Comics : Avenging Spider-Man #18
This review was first published on: Mar 2013.
Looks like Avenging Spider-Man has a real Avenger as a co-star for the first time since Avenging Spider-Man #10 (unless you count Wolverine two issues ago except that was billed as “Wolverine and the X-Men” which sort of puts him in a non-Avenger capacity). Only trouble is Spidey isn’t the real Spidey. Actually, that’s not trouble, that’s a big part of the fun.
Avenging Spider-Man #18
May 2013 : SM Title
Summary: Superior Spider-Man, Electro, & the Mighty Thor
Electro returns to earth via a bolt of lightning, arriving at Far Rockaway. For those of you who forgot (like me), there is one flashback panel showing Thor using his hammer to send Electro into space. There is, unfortunately, no footnote to tell us in which issue that happened. I couldn’t remember and had to look it up. It’s Amazing Spider-Man #683 if case you also can’t remember and planned to look it up. (Why has Marvel mostly dispensed with the helpful footnotes anyway? Can’t they remember either?) Electro, who now has jagged marks on his face that make him look a little like the Molecule Man, does remember and he vows to kill Thor. (Electro, by the way, has had those facial marks for at least a couple of years but I can’t remember when he got them. There is no footnote available to help.) He departs via lightning.
Soon after, Peter Parker arrives on the scene, led there by Electro’s energy signature. He recalls, from when he was Doc Ock, that Thor humiliated Electro. “Surely,” he thinks, “Electro knows better than to take him on again?”
Well, no. At a secret base of A.I.M., Electro asks the villainous scientists of the organization if they can help him kill Thor. They take a moment to examine a bunch of impressive-looking equations and tell him they can.
But when Spider-Man warns Thor about Electro, the God of Thunder laughs. “Mouth breathing, muscle-bound, remnant of a dead civilization,” Spidey thinks of Thor. “Part of me hopes that Electro does find a way to take his revenge. Just so I can watch.” Instead, Spidey tracks Electro’s energy signature and locates him in Lower Manhattan. It is an A.I.M. lab with lots of Tesla coils and something that looks like a giant toilet bowl. The scientists warn Electro that the process they have in mind will turn his electrons to protons and may kill him. Electro doesn’t care, as long as he takes Thor with him. Just then, Spidey arrives and beats up the A.I.M. guys but he is too late. Electro is converted by a quantum field generator and disappears.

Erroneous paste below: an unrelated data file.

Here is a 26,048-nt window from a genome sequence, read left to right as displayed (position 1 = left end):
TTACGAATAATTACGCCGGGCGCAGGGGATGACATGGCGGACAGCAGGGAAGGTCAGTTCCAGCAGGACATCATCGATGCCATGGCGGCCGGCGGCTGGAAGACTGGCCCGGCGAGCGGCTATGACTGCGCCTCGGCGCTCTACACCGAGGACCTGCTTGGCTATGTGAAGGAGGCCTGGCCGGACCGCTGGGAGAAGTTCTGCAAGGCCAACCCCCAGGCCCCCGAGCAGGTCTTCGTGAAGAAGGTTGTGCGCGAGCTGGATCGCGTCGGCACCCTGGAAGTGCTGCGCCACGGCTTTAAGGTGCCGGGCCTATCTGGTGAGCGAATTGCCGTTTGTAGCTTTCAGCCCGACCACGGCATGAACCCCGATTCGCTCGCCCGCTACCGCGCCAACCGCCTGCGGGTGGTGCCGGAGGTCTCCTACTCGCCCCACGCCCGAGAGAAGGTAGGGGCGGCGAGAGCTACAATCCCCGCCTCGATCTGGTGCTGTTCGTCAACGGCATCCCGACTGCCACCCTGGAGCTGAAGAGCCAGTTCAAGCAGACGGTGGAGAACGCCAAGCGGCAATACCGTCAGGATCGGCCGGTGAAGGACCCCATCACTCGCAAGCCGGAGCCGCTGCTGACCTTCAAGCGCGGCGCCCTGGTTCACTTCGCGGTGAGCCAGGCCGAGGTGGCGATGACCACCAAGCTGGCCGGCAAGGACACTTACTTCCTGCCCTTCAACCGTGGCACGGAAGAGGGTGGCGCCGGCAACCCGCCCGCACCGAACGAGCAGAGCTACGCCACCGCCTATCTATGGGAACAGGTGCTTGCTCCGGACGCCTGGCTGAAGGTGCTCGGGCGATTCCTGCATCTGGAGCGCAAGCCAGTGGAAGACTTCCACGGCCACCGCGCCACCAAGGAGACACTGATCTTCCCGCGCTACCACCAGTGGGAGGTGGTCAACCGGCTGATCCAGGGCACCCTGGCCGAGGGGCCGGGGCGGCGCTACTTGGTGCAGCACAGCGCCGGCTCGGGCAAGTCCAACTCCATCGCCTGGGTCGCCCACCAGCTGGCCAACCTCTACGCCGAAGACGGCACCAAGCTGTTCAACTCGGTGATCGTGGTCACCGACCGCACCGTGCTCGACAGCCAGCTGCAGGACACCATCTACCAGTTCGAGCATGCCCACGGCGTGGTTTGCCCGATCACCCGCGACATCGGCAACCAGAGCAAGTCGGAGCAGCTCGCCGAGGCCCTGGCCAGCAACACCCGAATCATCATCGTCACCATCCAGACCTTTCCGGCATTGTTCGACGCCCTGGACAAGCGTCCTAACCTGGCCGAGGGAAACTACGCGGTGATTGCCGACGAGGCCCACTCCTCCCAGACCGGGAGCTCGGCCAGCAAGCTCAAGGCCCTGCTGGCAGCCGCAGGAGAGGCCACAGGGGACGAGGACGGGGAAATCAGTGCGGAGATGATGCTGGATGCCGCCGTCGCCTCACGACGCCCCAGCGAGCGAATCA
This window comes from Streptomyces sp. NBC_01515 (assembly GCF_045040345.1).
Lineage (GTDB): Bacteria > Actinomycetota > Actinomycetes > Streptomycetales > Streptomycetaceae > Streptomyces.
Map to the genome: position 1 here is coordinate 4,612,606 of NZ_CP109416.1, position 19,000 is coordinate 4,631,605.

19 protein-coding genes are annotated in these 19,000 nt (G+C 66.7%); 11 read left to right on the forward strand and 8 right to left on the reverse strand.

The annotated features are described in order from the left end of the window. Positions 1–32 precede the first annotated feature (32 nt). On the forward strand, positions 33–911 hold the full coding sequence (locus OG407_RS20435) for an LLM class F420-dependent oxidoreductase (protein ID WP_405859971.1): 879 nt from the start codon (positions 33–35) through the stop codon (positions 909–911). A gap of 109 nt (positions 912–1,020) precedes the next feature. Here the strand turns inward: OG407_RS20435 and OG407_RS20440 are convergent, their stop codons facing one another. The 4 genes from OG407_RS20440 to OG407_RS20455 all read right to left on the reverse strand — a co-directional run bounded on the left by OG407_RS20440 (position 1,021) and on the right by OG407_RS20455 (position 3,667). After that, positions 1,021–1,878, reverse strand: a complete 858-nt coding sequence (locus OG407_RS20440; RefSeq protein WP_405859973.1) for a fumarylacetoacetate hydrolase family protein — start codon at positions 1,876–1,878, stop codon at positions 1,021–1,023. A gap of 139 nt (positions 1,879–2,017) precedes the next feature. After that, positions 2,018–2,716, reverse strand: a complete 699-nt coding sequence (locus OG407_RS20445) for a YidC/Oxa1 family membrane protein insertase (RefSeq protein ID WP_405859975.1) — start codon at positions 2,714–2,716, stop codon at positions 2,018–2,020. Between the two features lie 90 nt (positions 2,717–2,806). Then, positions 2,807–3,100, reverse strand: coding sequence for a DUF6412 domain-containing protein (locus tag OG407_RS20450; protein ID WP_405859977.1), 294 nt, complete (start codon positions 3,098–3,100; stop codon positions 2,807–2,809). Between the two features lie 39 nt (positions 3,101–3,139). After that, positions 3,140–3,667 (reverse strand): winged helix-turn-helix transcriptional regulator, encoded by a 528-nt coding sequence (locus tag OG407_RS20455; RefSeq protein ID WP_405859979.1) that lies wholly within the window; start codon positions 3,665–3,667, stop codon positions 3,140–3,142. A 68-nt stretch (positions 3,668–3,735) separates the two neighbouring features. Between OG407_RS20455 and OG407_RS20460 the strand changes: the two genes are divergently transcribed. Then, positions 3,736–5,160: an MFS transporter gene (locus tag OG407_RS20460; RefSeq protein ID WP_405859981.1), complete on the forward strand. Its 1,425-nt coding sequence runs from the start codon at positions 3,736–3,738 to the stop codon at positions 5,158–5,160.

Spidey finds Thor at McManus’ Irish Pub and warns him that Electro has “undergone a quantum conversion.” Thor again scoffs until he is brutally assaulted by Electro’s electricity. “To be fair,” thinks Spidey, “I warned him.” Electro, now resembling a photographic negative of his former self, continues to shock Thor, yelling “How do you like me now?!” Spidey thinks, “Quite a bit, actually. Aside from almost dying by his hand, I’m actually almost…proud. Had he only shown this kind of initiative working with the Sinister Six.”
Thor retaliates with lightning from his hammer but misses. Spidey realizes that A.I.M. “found a way to create an anti-matter version of Electro” and understands that “they found a way to kill us all, the idiots.” With that, he grabs a hold of Thor’s hammer to stop him from fighting back. Once Spidey explains that Electro is “an anti-matter version of himself,” Thor understands that any “direct hit of electricity” will cause annihilation. Spidey and Thor flee with Electro pursuing. Spidey asks for time to go to the A.I.M. lab and “rig a field version of [their] q-field generator.” Thor allows Electro to assault him without fighting back to give Spidey his time. As he works, Spidey’s thoughts exhibit his hybrid Peter/Otto personality. “Thor! Had he just listened to me! Unthinking brute. To think that he claims to be a prince or king or whatever! In the end, just another caped fool…Over and over, Electro rains down pain that I cannot even imagine and Thor stands his ground. He’s sacrificing his life to buy me time. I called him arrogant, but he’d die to save these lives. Hmm.”